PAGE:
10 Genius Planter DIYs

As much as I love admiring fancy planters, my wallet prefers a more DIY option. And honestly, I agree. Budget or not, I’m definitely in the camp that believes it’s more fun to make than to buy. If only there was a way that I could also DIY a green thumb.  –Amy

(We have more DIY Outdoor projects here. And if you don’t feel in the DIY frame of mind, here are 30 must-have hanging planters)

Image above: This leather planter was inspired by Japanese paper folding. See the full instructions for the DIY Leather Plant Hanger right here.

Image above: Lack of shelf space? Go vertical with this tiered hanging planter.

Image above: One of my all-time favs: ombre fade planters made from paper cups.

See all the planter DIYs after the jump!

Image above: Who doesn’t love a polka dot? This would make a fantastic hostess gift! See the full instructions right here: DIY Polka Dot Copper Tape Planter

Image above: Add a little jeweled embellishment to your pots with gem molds and a little sculpey clay. See the full instructions here.

Image above: Hardy and cute. Who doesn’t love an air plant. Here’s an easy way to hang them.

Image above: Dress up your garden pots using just a little bit of paint. It’s all about the stencil.

Image above: Upcycling at its best! Use found objects and discarded materials to create a simple textured planter.

Image above: Hanging planter made from bait bags. See the full instructions here.

Image above: Planter made from a paper covered paint can. See the full instructions here.

  1. Donna says:

    Lovin’ the tiered plant holder in pic number 2. : )

  2. I love all of these. Right now, I’m using all sorts of different containers — old mugs for herbs, half of an old Jack Daniels whiskey barrel for carrots, baskets for lavender — whatever works and bring some extra personality to the plants. Thank for the additional inspiration!

  3. Jen says:

    Absolutely love the rugged natural look of the types of plants paired with the crafty feel of the pots and hanging materials. I think I’ll grab some paint & a stencil and dazzle up a few planter myself! Thanks for the beautifully inspiring photos!

  4. Dina says:

    So beautiful! Will be using those tips for our new apartment. : )

  5. Those upside-down ones are crazy cool. I like the copper dots the best.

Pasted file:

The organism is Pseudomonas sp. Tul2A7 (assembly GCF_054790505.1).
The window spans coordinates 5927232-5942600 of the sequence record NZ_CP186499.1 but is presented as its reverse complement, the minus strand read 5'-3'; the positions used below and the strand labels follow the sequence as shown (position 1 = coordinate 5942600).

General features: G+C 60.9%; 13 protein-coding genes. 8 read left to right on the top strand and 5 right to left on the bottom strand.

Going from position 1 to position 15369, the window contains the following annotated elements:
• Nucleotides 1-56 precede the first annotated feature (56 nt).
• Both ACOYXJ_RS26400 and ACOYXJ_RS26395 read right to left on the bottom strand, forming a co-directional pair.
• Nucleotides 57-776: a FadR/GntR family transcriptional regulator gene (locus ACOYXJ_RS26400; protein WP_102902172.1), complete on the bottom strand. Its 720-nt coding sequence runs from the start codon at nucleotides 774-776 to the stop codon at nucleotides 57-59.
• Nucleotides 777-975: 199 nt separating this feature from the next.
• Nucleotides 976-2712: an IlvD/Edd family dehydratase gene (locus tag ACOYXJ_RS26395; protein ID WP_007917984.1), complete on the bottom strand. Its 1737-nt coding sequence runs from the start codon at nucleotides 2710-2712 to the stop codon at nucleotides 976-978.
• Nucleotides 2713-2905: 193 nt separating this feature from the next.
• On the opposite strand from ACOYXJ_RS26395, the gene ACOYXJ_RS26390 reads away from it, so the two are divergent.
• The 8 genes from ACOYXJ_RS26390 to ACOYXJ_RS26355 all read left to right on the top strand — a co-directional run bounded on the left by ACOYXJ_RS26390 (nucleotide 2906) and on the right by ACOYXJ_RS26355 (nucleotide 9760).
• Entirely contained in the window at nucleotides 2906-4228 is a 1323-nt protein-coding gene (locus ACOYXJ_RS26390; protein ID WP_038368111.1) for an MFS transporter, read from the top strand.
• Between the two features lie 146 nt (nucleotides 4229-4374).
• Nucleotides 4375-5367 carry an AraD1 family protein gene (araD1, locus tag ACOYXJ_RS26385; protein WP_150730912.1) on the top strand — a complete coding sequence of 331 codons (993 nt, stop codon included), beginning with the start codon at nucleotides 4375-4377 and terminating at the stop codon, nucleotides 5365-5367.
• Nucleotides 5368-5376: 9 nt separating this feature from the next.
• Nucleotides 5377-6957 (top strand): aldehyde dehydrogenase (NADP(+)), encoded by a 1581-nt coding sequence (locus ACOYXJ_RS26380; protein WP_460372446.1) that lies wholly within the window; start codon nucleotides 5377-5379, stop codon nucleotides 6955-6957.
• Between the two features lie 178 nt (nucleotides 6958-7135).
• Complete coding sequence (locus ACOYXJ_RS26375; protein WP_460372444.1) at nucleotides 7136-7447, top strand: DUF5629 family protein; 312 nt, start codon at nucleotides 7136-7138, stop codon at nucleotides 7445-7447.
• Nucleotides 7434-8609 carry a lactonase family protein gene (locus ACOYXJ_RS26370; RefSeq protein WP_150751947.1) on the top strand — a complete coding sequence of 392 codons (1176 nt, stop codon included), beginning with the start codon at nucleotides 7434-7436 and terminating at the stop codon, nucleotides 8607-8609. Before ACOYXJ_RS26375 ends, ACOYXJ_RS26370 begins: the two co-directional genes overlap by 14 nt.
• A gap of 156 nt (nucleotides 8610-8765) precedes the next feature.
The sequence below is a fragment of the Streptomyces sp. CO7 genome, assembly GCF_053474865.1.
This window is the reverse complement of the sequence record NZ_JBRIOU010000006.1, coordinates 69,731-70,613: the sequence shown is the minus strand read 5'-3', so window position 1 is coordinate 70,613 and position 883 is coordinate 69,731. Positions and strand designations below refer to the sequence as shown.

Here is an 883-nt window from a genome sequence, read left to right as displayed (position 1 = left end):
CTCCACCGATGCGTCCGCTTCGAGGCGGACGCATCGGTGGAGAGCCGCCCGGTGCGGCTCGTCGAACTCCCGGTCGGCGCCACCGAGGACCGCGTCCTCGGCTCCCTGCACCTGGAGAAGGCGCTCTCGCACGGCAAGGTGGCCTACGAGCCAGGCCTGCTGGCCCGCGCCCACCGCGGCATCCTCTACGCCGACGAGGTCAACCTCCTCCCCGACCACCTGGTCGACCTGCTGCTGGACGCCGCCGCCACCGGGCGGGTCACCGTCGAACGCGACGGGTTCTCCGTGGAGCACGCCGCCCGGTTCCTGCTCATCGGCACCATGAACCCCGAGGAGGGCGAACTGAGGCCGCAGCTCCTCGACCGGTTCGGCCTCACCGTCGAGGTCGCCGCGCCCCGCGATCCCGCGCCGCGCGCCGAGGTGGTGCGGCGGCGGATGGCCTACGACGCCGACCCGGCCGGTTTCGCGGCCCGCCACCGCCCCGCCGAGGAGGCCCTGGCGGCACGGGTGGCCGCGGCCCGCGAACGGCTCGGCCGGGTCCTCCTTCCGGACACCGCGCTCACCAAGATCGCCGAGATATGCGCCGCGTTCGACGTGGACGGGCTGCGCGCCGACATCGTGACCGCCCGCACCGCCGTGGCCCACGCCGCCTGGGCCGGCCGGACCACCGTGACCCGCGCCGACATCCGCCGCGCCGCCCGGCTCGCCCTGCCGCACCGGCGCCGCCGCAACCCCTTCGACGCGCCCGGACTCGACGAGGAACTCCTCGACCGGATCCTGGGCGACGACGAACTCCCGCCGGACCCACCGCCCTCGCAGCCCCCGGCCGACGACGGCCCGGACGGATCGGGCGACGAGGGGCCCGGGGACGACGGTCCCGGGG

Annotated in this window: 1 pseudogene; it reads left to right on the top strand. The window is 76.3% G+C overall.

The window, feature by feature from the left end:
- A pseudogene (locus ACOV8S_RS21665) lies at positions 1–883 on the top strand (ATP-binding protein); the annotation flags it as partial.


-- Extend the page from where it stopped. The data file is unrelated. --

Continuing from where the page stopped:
6. Uma Stewart says:

    Loving all of the ways to make boring planters have some personality. I especially love the gold dots!

  7. Love them all! A great way to “detox” your space as well – plants are the best air cleaners! :)

  8. Plants themselves are the great source of beauty. And if these types of ideas and pots are used to adjust plants then it will increase their beauty. Thanks for the great ideas and pot designs.

  9. Kelly says:

    Any advice on watering the tiered planters? They are beautiful, but I imagine the water drains and drops on the floor.

    1. Grace Bonney says:


      my best advice is to take them down once a week and soak them in a tub, especially if you’re using terra cotta planters. the material absorbs moisture so the whole thing needs to be soaked. i know it’s a pain, but i’ve gotten used to that routine and it’s just habit now :)


  10. These are great, upcycling at its best.

  11. Sarade says:

    Nothing brings a space to life quite like greenery (or cats). Thanks for the ideas!

  12. trotula says:

    Re: the hanging planter, my impression is that the top three plants would just drip into the pots below them. To solve the problem of the bottom one dripping, you could have the bottom pot hold a plant which prefers to be in pots without drainage holes, like some kinds of ferns. (Potting ferns without drainage comes from sources who know more about ferns than I do, YMMV.)

  13. Deborah says:

    Check out this bad boy that is holding an air plant but could really hold anything (depending on the size of the hole) https://www.etsy.com/listing/150578008/air-plant-holder-locally-salvaged-solid?


Design*Sponge reserves the right to restrict comments that do not contribute constructively to the conversation at hand, contain profanity, personal attacks, hate speech or seek to promote a personal or unrelated business. Our goal is to create a safe space where everyone (commenters, subjects of posts and moderators) feels comfortable to speak. Please treat others the way you would like to be treated and be willing to take responsibility for the impact your words may have on others. Disagreement, differences of opinion and heated discussion are welcome, but comments that do not seek to have a mature and constructive dialogue will not be published. We moderate all comments with great care and do not delete any lightly. Please note that our team (writers, moderators and guests) deserve the same right to speak and respond as you do, and your comments may be responded to or disagreed with. These guidelines help us maintain a safe space and work toward our goal of connecting with and learning from each other.